November 13,
2004



Cpl. Kevin J. Dempsey, USMC

The Department of Defense announced on November 14 the death of a Marine who was supporting Operation Iraqi Freedom.

Cpl. Kevin J. Dempsey, 23, of Monroe, Conn., died Nov. 13 due to enemy action in Al Anbar Province, Iraq. Dempsey was assigned to 2nd Reconnaissance Battalion, 2nd Marine Division, II Marine Expeditionary Force, Camp Lejeune, N.C.

Lance Cpl. Justin M. Ellsworth, USMC

The Department of Defense announced on November 14, the death of a Marine who was supporting Operation Iraqi Freedom.

Lance Cpl. Justin M. Ellsworth, 20, of Mount Pleasant, Mich., died Nov. 13 as a result of enemy action in Al Anbar Province, Iraq. Ellsworth was assigned to Combat Service Support Battalion 1, Combat Service Support Group 11, 1st Force Service Support Group, I Marine Expeditionary Force, Camp Pendleton, Calif.

Sgt. Byron W. Norwood, USMC

The Department of Defense announced on November 15, the death of a Marine who was supporting Operation Iraqi Freedom.

Sgt. Byron W. Norwood, 25, of Pflugerville, Texas, died Nov. 13 as result of enemy action in Al Anbar province, Iraq. Norwood was assigned to 3rd Battalion, 1st Marine Regiment, 1st Marine Division, I Marine Expeditionary Force, Camp Pendleton, Calif.  

Lance Cpl. Benjamin S. Bryan, USMC

The Department of Defense announced on November 13, the death of a Marine who was supporting Operation Iraqi Freedom.

Lance Cpl. Benjamin S. Bryan, 23, of Lumberton, N.C., died Nov. 13 as result of enemy action in Al Anbar Province, Iraq. He was assigned to 3rd Battalion, 1st Marine Regiment, 1st Marine Division, I Marine Expeditionary Force, Marine Corps Base Camp Pendleton, Calif.


Lance Cpl. Justin D. McLeese, USMC

The Department of Defense announced on November 15, the death of a Marine who was supporting Operation Iraqi Freedom.

   Lance Cpl. Justin D. McLeese, 19, of Covington, La. died Nov. 13 as result of enemy action in Al Anbar Province, Iraq. He was assigned to 3rd Battalion, 1st Marine Regiment, 1st Marine Division, I Marine Expeditionary Force, Marine Corps Base Camp Pendleton, Calif.

Lance Cpl. Victor R. Lu, USMC

The Department of Defense announced on November 15, the death of a Marine who was supporting Operation Iraqi Freedom.

         Lance Cpl. Victor R. Lu, 22, of Los Angeles, Calif., died Nov. 13 as result of enemy action in Al Anbar Province, Iraq. He was assigned to 3rd Battalion, 5st Marine Regiment, 1st Marine Division, I Marine Expeditionary Force, Marine Corps Base Camp Pendleton, Calif.

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The photographs shown here, and the following biographical sketch, were provided by Lance Cpl Lu's sister, Nanci Lu:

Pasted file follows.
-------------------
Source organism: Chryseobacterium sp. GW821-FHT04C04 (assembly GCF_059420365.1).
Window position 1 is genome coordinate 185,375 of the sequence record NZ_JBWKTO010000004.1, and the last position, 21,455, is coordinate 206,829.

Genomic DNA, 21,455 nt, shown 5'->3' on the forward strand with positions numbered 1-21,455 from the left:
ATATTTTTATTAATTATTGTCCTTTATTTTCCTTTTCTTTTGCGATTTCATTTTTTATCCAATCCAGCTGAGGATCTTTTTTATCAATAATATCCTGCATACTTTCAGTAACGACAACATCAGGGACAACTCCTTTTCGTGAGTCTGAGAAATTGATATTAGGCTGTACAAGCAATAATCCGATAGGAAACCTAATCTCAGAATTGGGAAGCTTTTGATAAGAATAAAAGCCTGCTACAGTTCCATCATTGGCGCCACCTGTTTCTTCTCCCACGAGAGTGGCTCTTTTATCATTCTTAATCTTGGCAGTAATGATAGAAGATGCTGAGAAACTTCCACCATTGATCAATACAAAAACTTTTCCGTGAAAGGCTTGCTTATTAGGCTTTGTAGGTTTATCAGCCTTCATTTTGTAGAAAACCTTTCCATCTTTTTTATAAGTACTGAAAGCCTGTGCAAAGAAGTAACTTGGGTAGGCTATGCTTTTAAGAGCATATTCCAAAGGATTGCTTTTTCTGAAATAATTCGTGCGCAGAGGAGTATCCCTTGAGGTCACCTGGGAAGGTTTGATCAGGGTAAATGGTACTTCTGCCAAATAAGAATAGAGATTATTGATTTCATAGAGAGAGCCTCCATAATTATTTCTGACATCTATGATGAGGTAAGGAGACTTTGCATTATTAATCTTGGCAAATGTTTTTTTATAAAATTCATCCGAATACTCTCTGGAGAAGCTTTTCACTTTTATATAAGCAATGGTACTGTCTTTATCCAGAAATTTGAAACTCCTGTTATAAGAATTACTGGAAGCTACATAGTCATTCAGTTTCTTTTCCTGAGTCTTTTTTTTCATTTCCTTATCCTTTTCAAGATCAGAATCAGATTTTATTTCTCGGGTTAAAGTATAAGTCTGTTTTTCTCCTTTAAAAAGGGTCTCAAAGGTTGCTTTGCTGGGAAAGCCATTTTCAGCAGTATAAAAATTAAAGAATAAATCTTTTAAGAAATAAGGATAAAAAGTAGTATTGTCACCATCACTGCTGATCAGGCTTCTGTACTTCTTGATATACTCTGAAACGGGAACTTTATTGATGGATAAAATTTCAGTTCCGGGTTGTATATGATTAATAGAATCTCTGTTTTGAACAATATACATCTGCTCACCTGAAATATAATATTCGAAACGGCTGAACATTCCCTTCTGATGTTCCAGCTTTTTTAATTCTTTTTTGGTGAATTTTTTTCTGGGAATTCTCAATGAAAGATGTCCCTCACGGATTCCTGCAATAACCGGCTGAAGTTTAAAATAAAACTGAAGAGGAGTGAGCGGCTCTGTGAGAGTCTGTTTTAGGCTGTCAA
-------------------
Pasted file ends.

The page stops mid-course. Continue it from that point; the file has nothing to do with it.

Lance Corporal Victor Ronald Huyen Lu L, 22-years-old, was a rifleman assigned to the 3rd Battalion, 5th Marine Regiment, 1st Marine Division, I Marine Expeditionary Force based at Camp Pendleton, San Diego. Lu was killed in action on Nov. 13, 2004 in Al Anbar Province of Iraq, while engaged with the enemy. This was Victor’s second deployment; the first time was back in June-Sept 2003. Lu joined the Marine Corps on December 17, 2002 and graduated on March 14, 2003. Victor's personal awards include the Purple Heart, Global War on Terrorism Expeditionary Medal, Sea Service Deployment Ribbon and National Defense Service Medal. His family laid LCpl Victor R. Lu to eternal rest on Nov. 26, 2004 at the Los Angeles National Cemetery in Westwood, California. Victor leaves behind his parents, four sisters and one brother. Victor’s parents immigrated to the States 23 years ago, and his father Xoung Lu served as a South Vietnamese soldier fighting along the Americans. Victor attended Aldama Elementary and Gates Street Elementary School in Los Angeles. He also attended Nightingale Junior High School. Victor was very proud of himself when he graduated from Bravo Medical High School in Los Angeles in June 2000. He attended the local Pasadena City College for about two years before he found his calling to serve his country and its people as a United States Marine. Victor had a loving spirit, shy charisma, and compassion that made all of us love and long for his presence. Victor exhibited his gentle compassion and integrity, along with his enthusiasm for life, by always sharing his laughter and giggles with us. He always reminded us of the simple things in life and the rewards that we get from just living one day at a time. Victor was very adventursome in life and his curious nature propelled him to search for all the unknowns of the world, always looking for new things to do. Victor always protected his friends and made friends because he was always looking after those who got bullied. He saw himself as a protector of the people and this belief led Victor to his life’s dream of becoming a soldier and law enforcement officer when he grew up. Victor has always been active in serving the community. It was not a question of how to serve his community, instead it was always a question of when and what he could do for others by offering his time, energy, and strength in supporting his community and friends. Victor did not see it as an obligation to help others, because it was his compassion and love for people and the influence that his parents had on him that compelled him to serve others. Victor was also part of the local Chinese lion dance committee, where he had performed in community events and festivals. Victor participated in Marital Arts as early as grade school. He attained the black belt in Chinese Ju Si Tang Kung Fu by the age of 17. Mastering the marital art techniques served Victor well when he became a U.S. Marine to protect and defend others. He enjoyed the challenge and adventure that military life gave him with opportunities to travel and see the world. He saw being a Marine not just as a career choice, but as a lifestyle that came with the responsibility to protect and serve this great country and its people. He fought courageously on the frontline to bring freedom and peace to others. We are extremely proud of our son and brother for the courage and patriotism that he demonstrated.